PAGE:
In English Voices From Spain

Foreign in my own country

Published originally in Spanish. Roger Senserrich. Politikon.

I think I have said this before, but I always felt as belonging, sentimentally at least, to four countries: Venezuela, England, United States and Catalonia.

I was born in Venezuela; I lived there until I was 6. I never went again. First, because I was too young, later because I didn’t have the time, and finally because the country went to hell. England had always been for me the most civilized country on earth; I have been an enthusiastic anglophile since I can remember, probably since the first time I saw a picture of a Spitfire. That was until the irrationality of Brexit transformed that quiet country in the home of the stupid parochialism that I despise so much. I have been for 13 years in the United States; my wife is from here and my daughter was born in New Haven. I love this little corner of the world which is Connecticut; I appreciated the lively, unconditional love for the country’s diversity. Until last November, when Trump brought the most rancid European nationalism to these lands.

I always had Barcelona. I’m a Catalan, Catalan is my mother tongue and I think in Catalan. I am stingy, deeply boring, irrepressibly bourgeois and enthusiastically moderate. I firmly believe that tomato bread is the epitome of Western civilization, and that the Camp Nou is the most sacred place in the world. Barcelona, the city of marvels, has always been that open, contradictory place, obsessed with aesthetics and the fresh ideas, no matter how absurd they were. A city of worlds, capital of a country that took pride in being open and cosmopolitan.

Until yesterday. The vote in the Catalan parliament was not certainly the source of the problem, nor change came last night, during a grotesque legislative session. But yesterday was the stamp, the signature, the final confirmation that the Catalonia that I always had loved, appreciated and admired, to which I always felt I belonged to, was being left out, excluded by the same politicians that claim to represent it.

Catalonia, it used to be said, was their business, something that they knew how to take to happiness. Forget the old good appreciation for order, prudence and moderation. Forget the contradictions, the fresh ideas, the calling to be the most European, universal, open place. Happiness is now something else, something that can only happen if we leave and do the things on our own, after expelling the enemies of the homeland, confined in our little parochial bubble of moral superiority. The concept of country is ours, the country is us. Anyone who disagrees is a botifler, a sellout and an idiot.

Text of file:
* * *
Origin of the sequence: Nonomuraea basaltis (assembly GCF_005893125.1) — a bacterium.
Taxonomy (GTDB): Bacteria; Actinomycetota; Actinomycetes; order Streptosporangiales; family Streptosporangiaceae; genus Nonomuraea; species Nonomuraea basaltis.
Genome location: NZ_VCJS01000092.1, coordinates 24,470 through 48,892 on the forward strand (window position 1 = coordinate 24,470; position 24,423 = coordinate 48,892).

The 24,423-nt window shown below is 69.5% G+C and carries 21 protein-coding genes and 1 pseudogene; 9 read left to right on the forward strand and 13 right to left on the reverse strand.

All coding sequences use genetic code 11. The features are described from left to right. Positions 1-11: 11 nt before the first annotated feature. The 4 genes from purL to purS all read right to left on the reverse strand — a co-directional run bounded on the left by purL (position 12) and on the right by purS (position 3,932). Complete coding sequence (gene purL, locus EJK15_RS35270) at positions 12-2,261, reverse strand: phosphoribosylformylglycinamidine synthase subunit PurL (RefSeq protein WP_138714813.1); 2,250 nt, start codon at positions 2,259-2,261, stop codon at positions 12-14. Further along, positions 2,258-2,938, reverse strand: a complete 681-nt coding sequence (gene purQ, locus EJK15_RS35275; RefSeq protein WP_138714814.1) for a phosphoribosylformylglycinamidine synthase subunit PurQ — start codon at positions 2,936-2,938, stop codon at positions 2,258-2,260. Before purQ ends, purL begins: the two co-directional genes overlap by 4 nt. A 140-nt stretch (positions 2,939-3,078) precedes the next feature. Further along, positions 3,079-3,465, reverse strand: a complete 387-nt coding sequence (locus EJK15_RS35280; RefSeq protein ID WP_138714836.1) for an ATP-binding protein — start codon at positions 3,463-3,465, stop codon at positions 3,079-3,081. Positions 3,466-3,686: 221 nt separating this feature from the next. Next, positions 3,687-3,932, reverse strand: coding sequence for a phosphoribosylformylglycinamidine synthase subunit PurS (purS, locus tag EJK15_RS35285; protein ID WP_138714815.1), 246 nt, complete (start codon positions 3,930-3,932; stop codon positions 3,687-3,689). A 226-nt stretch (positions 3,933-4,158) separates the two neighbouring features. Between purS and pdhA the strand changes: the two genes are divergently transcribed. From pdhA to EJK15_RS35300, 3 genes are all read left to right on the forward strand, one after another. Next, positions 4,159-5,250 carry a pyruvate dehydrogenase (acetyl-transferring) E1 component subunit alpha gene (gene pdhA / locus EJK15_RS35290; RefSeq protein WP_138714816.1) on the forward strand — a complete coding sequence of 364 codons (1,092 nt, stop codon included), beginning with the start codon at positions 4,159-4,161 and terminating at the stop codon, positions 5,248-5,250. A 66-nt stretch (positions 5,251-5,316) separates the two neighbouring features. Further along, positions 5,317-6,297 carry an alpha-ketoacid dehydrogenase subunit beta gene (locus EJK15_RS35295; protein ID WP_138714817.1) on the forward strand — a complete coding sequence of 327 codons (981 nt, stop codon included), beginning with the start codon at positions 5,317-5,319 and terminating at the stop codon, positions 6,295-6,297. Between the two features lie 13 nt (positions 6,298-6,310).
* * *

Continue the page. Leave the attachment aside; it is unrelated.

The referendum on secession, if it occurs, is a vote to turn me into a foreigner in my own country. It’s not only a matter of Spain, the European Union, the constitution, the dynastic union or the Catholic Monarchs. It’s about the idea of a group of politicians, backed by a lot of voters, having decided that the country which I belong to, the Barcelona that I had always loved, doesn’t exist and deserves to be ignored. The Barcelona that looks out into the world, who talks to everyone, full of people from everywhere, is now a pretext for a supposed secular oppression driven by obscure Spanish interests; a hideous conspiracy to repress the Catalan nation. A nation that now wants to advance alone, with nobody to talk to, completely heedless of those who would rather not leave. A place that seems to place more value in old resentments, flags and 300 years old defeats that in an open, happy and somewhat eccentric society.

It’s the resentment, over again. Populisms stirring up ghosts; votes against someone else, to piss off someone else, not for building something. Yesterday the Catalan parliament voted against those of us who believe that adding is better than subtracting, large better than small, open better than closed. And they did it while accusing us of being anti-democratic, intolerant and sellouts, as if to love our country and honestly think that we are committing a folly is not a respectable opinion, failing to understand that it’s not only about votes.

Today, I feel a foreigner in my own four countries. Of all them, Catalonia is the one that depresses me the most.    

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